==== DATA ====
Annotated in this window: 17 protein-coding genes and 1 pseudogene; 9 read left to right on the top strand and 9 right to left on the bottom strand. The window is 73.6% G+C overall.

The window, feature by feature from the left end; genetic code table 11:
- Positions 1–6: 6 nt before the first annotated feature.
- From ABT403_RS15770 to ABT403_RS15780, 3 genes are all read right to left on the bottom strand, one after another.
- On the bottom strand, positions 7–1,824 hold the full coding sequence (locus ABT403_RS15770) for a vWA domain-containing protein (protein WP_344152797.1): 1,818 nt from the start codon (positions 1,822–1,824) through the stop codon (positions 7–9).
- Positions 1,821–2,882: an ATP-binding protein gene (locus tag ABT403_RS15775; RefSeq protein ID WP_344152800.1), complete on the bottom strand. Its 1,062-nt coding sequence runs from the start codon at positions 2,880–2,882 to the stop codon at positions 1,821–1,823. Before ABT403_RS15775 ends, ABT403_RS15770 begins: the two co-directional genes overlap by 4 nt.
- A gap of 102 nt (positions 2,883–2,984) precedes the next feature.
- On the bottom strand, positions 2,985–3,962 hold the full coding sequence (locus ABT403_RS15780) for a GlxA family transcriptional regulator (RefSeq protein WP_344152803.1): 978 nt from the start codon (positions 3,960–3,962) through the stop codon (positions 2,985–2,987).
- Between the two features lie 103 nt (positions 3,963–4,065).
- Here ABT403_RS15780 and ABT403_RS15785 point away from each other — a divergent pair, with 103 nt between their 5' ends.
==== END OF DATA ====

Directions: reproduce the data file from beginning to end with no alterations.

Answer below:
Annotated in this window: 17 protein-coding genes and 1 pseudogene; 9 read left to right on the top strand and 9 right to left on the bottom strand. The window is 73.6% G+C overall.

The window, feature by feature from the left end; genetic code table 11:
- Positions 1–6: 6 nt before the first annotated feature.
- From ABT403_RS15770 to ABT403_RS15780, 3 genes are all read right to left on the bottom strand, one after another.
- On the bottom strand, positions 7–1,824 hold the full coding sequence (locus ABT403_RS15770) for a vWA domain-containing protein (protein WP_344152797.1): 1,818 nt from the start codon (positions 1,822–1,824) through the stop codon (positions 7–9).
- Positions 1,821–2,882: an ATP-binding protein gene (locus tag ABT403_RS15775; RefSeq protein ID WP_344152800.1), complete on the bottom strand. Its 1,062-nt coding sequence runs from the start codon at positions 2,880–2,882 to the stop codon at positions 1,821–1,823. Before ABT403_RS15775 ends, ABT403_RS15770 begins: the two co-directional genes overlap by 4 nt.
- A gap of 102 nt (positions 2,883–2,984) precedes the next feature.
- On the bottom strand, positions 2,985–3,962 hold the full coding sequence (locus ABT403_RS15780) for a GlxA family transcriptional regulator (RefSeq protein WP_344152803.1): 978 nt from the start codon (positions 3,960–3,962) through the stop codon (positions 2,985–2,987).
- Between the two features lie 103 nt (positions 3,963–4,065).
- Here ABT403_RS15780 and ABT403_RS15785 point away from each other — a divergent pair, with 103 nt between their 5' ends.